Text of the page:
Despite economic recovery, US mired in mediocrity

Source:Global Times Published: 2017/12/14 23:18:39

The Federal Reserve Wednesday raised its benchmark interest rate a quarter point to a range of 1.25 percent and 1.5 percent. An interest hike is often a hallmark of recovering economy. As the US expects GDP growth of 2.5 percent and unemployment rate at 4.1 percent this year, exciting data for the country, American society has confidence in its economy.

How do we evaluate the past nine years since the financial crisis broke out in 2008?

Above all, the US economy has weathered through the hardest period. It's premature to say whether it has achieved an overall recovery, but the upward trend is impressively stronger than most Western countries.

The relative strength and sway of the US has been declining compared to 2008, while emerging Asian countries such as China and India have developed faster. The US recovery in recent years hasn't worked to reverse this tendency, and the fundamental change in the landscape of world economic growth in this century has continued.

Third, the US has undergone a relatively stable process in climbing out of the bottom of financial crisis, with no drastic internal tumult or shaken leadership. The country didn't suffer major strategic losses from the crisis, which shows its extraordinary abilities for self-healing and dealing with the crisis.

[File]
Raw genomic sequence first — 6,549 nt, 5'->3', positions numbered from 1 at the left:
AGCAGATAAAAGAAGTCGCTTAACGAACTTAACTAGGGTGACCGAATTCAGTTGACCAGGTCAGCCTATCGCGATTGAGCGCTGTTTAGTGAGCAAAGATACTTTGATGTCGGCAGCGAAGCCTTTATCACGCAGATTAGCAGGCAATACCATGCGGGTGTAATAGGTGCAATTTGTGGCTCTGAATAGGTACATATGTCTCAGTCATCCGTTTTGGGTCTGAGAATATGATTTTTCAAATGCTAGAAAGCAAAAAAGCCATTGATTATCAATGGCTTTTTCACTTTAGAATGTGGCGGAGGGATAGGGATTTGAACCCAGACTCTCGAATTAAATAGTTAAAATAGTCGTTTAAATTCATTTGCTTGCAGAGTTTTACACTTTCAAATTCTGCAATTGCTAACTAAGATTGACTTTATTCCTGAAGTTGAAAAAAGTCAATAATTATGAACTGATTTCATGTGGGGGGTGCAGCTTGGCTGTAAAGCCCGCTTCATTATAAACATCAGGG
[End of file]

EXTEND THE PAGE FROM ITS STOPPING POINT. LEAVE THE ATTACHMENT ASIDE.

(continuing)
Fourth, electing Donald Trump to the US presidency indicates long-accumulated anxieties in US society are left unresolved. They include competition with emerging countries and public desperation due to stubborn social ills. The country has recovered from financial crisis, but has yet to address its declining competitiveness. It has become unprecedentedly mediocre.

This has invited different evaluations. Some say the US is waning, while others say it's stronger.

We think that given the US brilliant performance in getting over the crisis, it shouldn't be taken as a declining power. It is capable of maintaining momentum and keeping its strategic edge for a long time through partial adjustment.

But over the past nine years, while the world has evolved, the US hasn't changed its way of dealing with crisis, such as monetary easing, foreign debts and deficit hikes. It's hard to figure out which US president should be given the credit for the country's economic recovery. The country seems unable to forge consensus and carry out fundamental reforms.

The US is certain to weather through general crises using old formula and yet is unable to reform at the cost of readjusting the interest pattern. The future trajectory of the global economy is mainly decided by whether emerging countries are able to maintain higher growth than the US over the long run.

The economic competition between China and the US is in the making. China should neither underestimate  US capability of practicing as it always has, nor feel dwarfed by US strength. China needs to do the utmost to release its own potential for development. It will become growingly true that China will capture the initiative in terms of economic strategy.
Newspaper headline: Despite recovery, US mired in mediocrity


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